1. Visit St Andrews " Getting social with our visitors " Our journey to creating a social place for one of Scotland's most loved tourism destinations
2. Background <ul><li>Launched in April 2010 </li></ul><ul><li>Aim: streamline the mass of online domestic and foreign visitor traffic to high quality & engaging information & conversations about St Andrews </li></ul><ul><li>Links to (and funded by) a group of associations in St Andrews – who work under the banner St Andrews Partnership </li></ul>
6. Social Media Highlights <ul><li>Engagement: </li></ul><ul><ul><li>Strong blog readership </li></ul></ul><ul><ul><li>20+ Talented local writers who contribute for free. </li></ul></ul><ul><ul><li>Over 5,420 monthly active Facebook fans </li></ul></ul><ul><ul><li>Nearly 2,500 Twitter followers </li></ul></ul><ul><li>Recognition: </li></ul><ul><ul><li>Top 25 most influential tourist boards and destination marketing organizations in the world, often 2nd only to VisitBritain in the UK. </li></ul></ul>
7. Social Media Strategy <ul><li>Attract current St Andrews visitors to use </li></ul><ul><li>the website & social media channels </li></ul><ul><li>2. To attract new visitors to the St Andrews </li></ul><ul><li>area </li></ul><ul><li>3. To provide informal ‘customer support’ to </li></ul><ul><li>people planning visits </li></ul>
10. Measuring our engagement <ul><li>Quantitative Analysis: free online tools: </li></ul><ul><ul><li>Klout </li></ul></ul><ul><ul><li>EdgeRankChecker </li></ul></ul><ul><ul><li>Bit.ly </li></ul></ul><ul><ul><li>Blog content sharing buttons </li></ul></ul><ul><ul><li>Google Analytics </li></ul></ul><ul><li>Qualitative Analysis: achievement of objectives: </li></ul><ul><ul><li>Are we increasing awareness and use of www.standrews.co.uk? </li></ul></ul><ul><ul><li>Are we successfully engaging new contributors? </li></ul></ul><ul><ul><li>Are we gaining trust among our community? </li></ul></ul>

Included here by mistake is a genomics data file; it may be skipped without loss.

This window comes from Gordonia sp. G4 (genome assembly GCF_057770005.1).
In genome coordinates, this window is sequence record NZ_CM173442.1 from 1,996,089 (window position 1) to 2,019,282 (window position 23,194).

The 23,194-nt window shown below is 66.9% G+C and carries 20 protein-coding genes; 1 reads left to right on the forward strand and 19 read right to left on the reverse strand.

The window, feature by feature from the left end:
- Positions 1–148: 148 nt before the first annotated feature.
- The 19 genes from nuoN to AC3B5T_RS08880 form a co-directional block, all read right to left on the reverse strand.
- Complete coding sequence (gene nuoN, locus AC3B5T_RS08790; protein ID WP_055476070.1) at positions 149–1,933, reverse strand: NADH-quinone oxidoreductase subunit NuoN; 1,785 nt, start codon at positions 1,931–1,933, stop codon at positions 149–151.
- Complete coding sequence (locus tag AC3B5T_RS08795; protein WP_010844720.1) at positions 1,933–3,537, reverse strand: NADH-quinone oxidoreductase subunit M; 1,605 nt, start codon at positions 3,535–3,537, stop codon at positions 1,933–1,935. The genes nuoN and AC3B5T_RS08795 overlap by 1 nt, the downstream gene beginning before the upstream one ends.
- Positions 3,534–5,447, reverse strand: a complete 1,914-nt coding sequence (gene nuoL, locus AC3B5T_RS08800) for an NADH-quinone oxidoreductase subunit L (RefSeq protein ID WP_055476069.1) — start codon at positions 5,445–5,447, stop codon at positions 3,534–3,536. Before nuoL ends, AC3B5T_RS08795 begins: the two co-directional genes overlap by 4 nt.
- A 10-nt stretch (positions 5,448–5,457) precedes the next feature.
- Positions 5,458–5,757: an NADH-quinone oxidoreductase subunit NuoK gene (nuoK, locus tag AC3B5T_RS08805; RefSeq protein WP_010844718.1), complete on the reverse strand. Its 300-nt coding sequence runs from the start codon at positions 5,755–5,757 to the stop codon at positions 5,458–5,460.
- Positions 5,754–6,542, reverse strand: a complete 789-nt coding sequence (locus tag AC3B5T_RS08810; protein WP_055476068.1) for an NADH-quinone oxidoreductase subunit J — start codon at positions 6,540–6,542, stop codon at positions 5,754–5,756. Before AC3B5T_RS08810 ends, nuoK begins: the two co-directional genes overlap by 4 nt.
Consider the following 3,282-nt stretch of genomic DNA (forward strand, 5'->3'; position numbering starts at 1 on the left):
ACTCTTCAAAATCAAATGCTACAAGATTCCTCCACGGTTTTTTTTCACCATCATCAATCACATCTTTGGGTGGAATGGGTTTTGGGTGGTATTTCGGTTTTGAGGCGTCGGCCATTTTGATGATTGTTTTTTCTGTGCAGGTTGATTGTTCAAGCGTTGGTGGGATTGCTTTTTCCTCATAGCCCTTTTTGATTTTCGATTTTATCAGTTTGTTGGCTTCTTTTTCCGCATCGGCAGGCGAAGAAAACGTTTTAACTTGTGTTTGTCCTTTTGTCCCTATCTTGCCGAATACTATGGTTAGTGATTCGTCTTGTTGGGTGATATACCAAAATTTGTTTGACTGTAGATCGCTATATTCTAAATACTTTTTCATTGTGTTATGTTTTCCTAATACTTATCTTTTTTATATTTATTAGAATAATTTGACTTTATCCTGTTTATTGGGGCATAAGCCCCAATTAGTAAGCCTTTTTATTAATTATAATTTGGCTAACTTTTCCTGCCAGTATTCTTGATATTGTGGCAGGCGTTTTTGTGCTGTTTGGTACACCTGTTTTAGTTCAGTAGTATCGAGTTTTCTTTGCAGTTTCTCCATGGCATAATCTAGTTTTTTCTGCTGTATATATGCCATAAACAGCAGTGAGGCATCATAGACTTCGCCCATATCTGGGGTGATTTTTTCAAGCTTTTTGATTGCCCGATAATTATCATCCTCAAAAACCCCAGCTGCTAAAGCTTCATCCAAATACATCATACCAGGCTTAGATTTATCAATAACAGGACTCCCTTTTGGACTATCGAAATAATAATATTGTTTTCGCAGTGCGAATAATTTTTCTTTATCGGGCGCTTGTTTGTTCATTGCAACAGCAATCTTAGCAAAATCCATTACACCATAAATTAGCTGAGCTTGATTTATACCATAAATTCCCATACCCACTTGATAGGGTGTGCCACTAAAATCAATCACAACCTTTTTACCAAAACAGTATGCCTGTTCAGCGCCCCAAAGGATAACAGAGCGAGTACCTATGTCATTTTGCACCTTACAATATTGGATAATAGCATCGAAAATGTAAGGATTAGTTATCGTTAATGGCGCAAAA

11. Lessons Learned <ul><li>Timing is everything </li></ul><ul><li>A picture can be worth a thousand words </li></ul><ul><li>Engage in ways that continue a conversation </li></ul><ul><li>Work with existing online communities </li></ul><ul><li>Act, observe, evaluate, evolve </li></ul>
12. Continuing Dilemmas <ul><li>How to involve, engage and appease locals without </li></ul><ul><li>alienating visitors and vice versa? </li></ul><ul><li>How to encourage a reciprocal </li></ul><ul><li>relationship of social media </li></ul><ul><li>engagement among local </li></ul><ul><li>businesses? </li></ul><ul><li>Maintaining quality with </li></ul><ul><li>limited people resource </li></ul>
13. Future Plans <ul><li>Visibility </li></ul><ul><ul><li>Awareness </li></ul></ul><ul><ul><li>Engagement </li></ul></ul><ul><ul><li>buy-in </li></ul></ul><ul><li>Inclusivity </li></ul><ul><ul><li>Recruit local linguists </li></ul></ul><ul><li>Creativity </li></ul><ul><ul><li>Expand into audio and video content to make better use of our YouTube channel </li></ul></ul><ul><li>Reliability </li></ul><ul><ul><li>Recruit resident ‘experts’ to monitor our channels and respond to visitor queries </li></ul></ul>